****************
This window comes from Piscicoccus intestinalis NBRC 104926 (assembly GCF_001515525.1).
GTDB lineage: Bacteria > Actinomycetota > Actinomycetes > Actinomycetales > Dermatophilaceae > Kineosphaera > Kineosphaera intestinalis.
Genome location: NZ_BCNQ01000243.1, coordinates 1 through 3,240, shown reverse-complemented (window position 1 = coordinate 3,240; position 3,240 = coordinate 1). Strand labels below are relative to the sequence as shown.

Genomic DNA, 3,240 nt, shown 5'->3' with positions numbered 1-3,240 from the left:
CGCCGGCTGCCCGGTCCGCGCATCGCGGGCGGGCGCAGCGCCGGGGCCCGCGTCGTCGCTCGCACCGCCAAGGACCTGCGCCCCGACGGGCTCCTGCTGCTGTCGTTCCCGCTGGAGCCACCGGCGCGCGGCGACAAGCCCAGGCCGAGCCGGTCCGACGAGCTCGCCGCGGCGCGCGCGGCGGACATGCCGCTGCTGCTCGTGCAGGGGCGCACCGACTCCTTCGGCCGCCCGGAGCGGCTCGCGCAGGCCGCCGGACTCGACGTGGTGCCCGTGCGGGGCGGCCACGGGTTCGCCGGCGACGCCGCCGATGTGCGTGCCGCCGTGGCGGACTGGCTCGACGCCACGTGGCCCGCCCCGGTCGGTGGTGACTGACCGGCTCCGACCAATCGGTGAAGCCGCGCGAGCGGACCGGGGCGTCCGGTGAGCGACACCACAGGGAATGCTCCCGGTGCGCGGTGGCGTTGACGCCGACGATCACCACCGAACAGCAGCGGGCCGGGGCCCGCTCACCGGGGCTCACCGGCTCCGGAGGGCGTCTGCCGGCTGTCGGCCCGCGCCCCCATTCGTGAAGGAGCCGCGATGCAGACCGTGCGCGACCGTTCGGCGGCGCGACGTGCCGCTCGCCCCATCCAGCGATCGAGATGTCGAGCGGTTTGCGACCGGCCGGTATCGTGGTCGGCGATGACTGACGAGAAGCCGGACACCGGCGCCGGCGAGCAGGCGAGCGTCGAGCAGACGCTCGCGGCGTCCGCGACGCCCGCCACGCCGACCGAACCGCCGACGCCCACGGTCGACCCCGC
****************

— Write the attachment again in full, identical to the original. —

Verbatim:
This window comes from Piscicoccus intestinalis NBRC 104926 (assembly GCF_001515525.1).
GTDB lineage: Bacteria > Actinomycetota > Actinomycetes > Actinomycetales > Dermatophilaceae > Kineosphaera > Kineosphaera intestinalis.
Genome location: NZ_BCNQ01000243.1, coordinates 1 through 3,240, shown reverse-complemented (window position 1 = coordinate 3,240; position 3,240 = coordinate 1). Strand labels below are relative to the sequence as shown.

Genomic DNA, 3,240 nt, shown 5'->3' with positions numbered 1-3,240 from the left:
CGCCGGCTGCCCGGTCCGCGCATCGCGGGCGGGCGCAGCGCCGGGGCCCGCGTCGTCGCTCGCACCGCCAAGGACCTGCGCCCCGACGGGCTCCTGCTGCTGTCGTTCCCGCTGGAGCCACCGGCGCGCGGCGACAAGCCCAGGCCGAGCCGGTCCGACGAGCTCGCCGCGGCGCGCGCGGCGGACATGCCGCTGCTGCTCGTGCAGGGGCGCACCGACTCCTTCGGCCGCCCGGAGCGGCTCGCGCAGGCCGCCGGACTCGACGTGGTGCCCGTGCGGGGCGGCCACGGGTTCGCCGGCGACGCCGCCGATGTGCGTGCCGCCGTGGCGGACTGGCTCGACGCCACGTGGCCCGCCCCGGTCGGTGGTGACTGACCGGCTCCGACCAATCGGTGAAGCCGCGCGAGCGGACCGGGGCGTCCGGTGAGCGACACCACAGGGAATGCTCCCGGTGCGCGGTGGCGTTGACGCCGACGATCACCACCGAACAGCAGCGGGCCGGGGCCCGCTCACCGGGGCTCACCGGCTCCGGAGGGCGTCTGCCGGCTGTCGGCCCGCGCCCCCATTCGTGAAGGAGCCGCGATGCAGACCGTGCGCGACCGTTCGGCGGCGCGACGTGCCGCTCGCCCCATCCAGCGATCGAGATGTCGAGCGGTTTGCGACCGGCCGGTATCGTGGTCGGCGATGACTGACGAGAAGCCGGACACCGGCGCCGGCGAGCAGGCGAGCGTCGAGCAGACGCTCGCGGCGTCCGCGACGCCCGCCACGCCGACCGAACCGCCGACGCCCACGGTCGACCCCGC